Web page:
Conservatism's glass: half empty or half full

Posted: May 04, 2002 12:00 AM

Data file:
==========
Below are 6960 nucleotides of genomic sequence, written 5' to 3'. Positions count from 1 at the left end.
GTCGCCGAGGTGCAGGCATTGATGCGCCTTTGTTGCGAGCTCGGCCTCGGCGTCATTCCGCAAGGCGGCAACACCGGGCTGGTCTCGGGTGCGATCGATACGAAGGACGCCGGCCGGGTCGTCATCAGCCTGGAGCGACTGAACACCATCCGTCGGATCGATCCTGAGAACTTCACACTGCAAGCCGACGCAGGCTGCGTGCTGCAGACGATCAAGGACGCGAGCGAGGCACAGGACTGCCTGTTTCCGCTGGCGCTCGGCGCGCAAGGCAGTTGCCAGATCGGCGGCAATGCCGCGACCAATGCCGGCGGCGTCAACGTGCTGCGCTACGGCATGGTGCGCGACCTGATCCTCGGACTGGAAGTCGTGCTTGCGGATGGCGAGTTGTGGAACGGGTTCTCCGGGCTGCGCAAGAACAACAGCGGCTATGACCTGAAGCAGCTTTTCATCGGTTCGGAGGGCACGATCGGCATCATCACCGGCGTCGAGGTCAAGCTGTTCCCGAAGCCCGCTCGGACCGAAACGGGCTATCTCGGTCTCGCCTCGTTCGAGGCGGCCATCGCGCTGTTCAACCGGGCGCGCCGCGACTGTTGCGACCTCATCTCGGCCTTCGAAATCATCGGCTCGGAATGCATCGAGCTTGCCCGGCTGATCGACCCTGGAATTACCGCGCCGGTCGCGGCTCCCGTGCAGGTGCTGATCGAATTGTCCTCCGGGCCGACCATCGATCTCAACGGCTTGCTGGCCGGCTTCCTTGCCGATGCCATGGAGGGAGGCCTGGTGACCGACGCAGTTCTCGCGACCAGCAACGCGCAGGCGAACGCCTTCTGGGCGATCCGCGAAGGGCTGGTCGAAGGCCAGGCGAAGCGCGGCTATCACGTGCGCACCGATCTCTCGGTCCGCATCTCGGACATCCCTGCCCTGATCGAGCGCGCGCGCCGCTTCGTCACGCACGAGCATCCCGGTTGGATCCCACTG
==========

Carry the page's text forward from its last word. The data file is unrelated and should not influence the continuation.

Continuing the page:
Two brilliant commentators have recently written columns expressing optimism about the conservative movement. Since I regard myself as generally an optimist, I hate to be the guy that sees the conservative glass as half-empty – but sometimes I do. Professor Francis Fukuyama, in his Wall Street Journal piece "Conservatism 'Matures,'" argued that the conservative revolution that began with America's Ronald Reagan and Britain's Margaret Thatcher has finally reached its peak and is now receding. But he seems to conclude that this is a positive development because during the '90s, conservatism was being co-opted by Libertarianism, which was contrary to its nature. He cites two negative manifestations of the Libertarians' hostility to big government: their isolationism and their attitude toward biotechnology – many libertarians oppose "a ban on research cloning of human embryos" and "on reproductive cloning as well (that is, the production of cloned children)." Fukuyama implies that because libertarians have discredited themselves on these issues (and presumably others), they have effectively divorced themselves from the conservative movement, which has matured as a result. I agree with Fukuyama that Libertarians are wrong on those issues, but disagree that the conservative movement was ever morphing into Libertarianism. While conservatives have largely rejected these negative aspects of Libertarianism, they have hardly embraced its positive aspects, specifically free-market economics and the concept of limiting the federal government to its proper constitutional roles (it's proper for the government to protect life). Which leads me to George Will's column "Conservatives Should Be Pleased," in which Will maintained that conservatives ought to quit carping at President Bush because he "is second only to Ronald Reagan, and not second by much, the most conservative president in living memory." Will conceded that Bush erred in three important "decisions" – steel tariffs, campaign-finance reform and Mideast policy – but said that these "are not likely to establish patterns," and so conservatives should quit being disgruntled and acting like victims. Besides, said Will, though "minimal government conservatism is dead," "Bush has positioned his party as pro-choice where it will matter most to most Americans in coming years – ... education ... Social Security ... and medicine." I don't often disagree with Will, but he was really straining to put a positive spin on these things. First, if minimal-government conservatism is dead, conservatives should be disgruntled. How can Will say that conservatives should be pleased when their core ideology has expired? Second, I've yet to see any appreciable expansion of freedom in the areas of education, Social Security and medicine – or any prospect for it. Contrary to what Will and Fukuyama say, conservatives have plenty to be concerned about – primarily because constitutional conservatism indeed may be dying, despite the consistent failures of big-government liberalism. How often, for example, do we hear congressmen or the president objecting to a bill on the grounds that the government has no business under the Constitution legislating in such areas (campaign finance reform)? In the last few weeks alone, President Bush abandoned efforts to rescind President Clinton's bogus designation of 17 national monuments, endorsed government mandates for mental-health insurance, and awarded $8.35 million in federal grants to help Americans "without access to the financial system" to open bank accounts. Meanwhile Republicans and Democrats are fighting over who can dole out more prescription-drug benefits. How very compassionate – unless you realize that there's nothing compassionate about the federal government, piece by piece, swallowing our liberties. While Mr. Fukuyama may rejoice at the Libertarians' waning influence in the conservative movement, I think he ought to consider the negative ramifications of that as well. Though conservatives may believe libertarians are off base on a number of issues, they could take lessons from them in their advocacy of limiting the federal government in a variety of areas. Conservatives understand that freedom depends on restraints on governmental power and foundational moral values – the only basis upon which to establish a regime of limited government in the first place. Broadly speaking, liberals believe in neither, and Libertarians dismiss the latter. So liberalism is still the main culprit in destroying our freedoms. Or is it? Maybe Will was right about one thing. Perhaps conservatives are too quick to claim victimhood. Maybe it's time they looked at themselves and asked whether they, too, are failing in their primary mission of holding government to its proper limitations to ensure freedom. I don't think I'm being an alarmist to suggest that while we still enjoy considerable freedom today, absent a reversal of current trends, it's only a matter of time before we surrender complete authority to a paternalistic state. But we don't have to accept this fate. It's not too late to fill the other half of the glass.